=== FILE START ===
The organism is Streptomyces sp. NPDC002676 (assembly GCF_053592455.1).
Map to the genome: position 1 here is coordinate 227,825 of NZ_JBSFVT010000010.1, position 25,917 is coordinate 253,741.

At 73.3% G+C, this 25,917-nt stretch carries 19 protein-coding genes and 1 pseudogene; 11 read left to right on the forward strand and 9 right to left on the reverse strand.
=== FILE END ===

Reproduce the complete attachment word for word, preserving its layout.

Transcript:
The organism is Streptomyces sp. NPDC002676 (assembly GCF_053592455.1).
Map to the genome: position 1 here is coordinate 227,825 of NZ_JBSFVT010000010.1, position 25,917 is coordinate 253,741.

At 73.3% G+C, this 25,917-nt stretch carries 19 protein-coding genes and 1 pseudogene; 11 read left to right on the forward strand and 9 right to left on the reverse strand.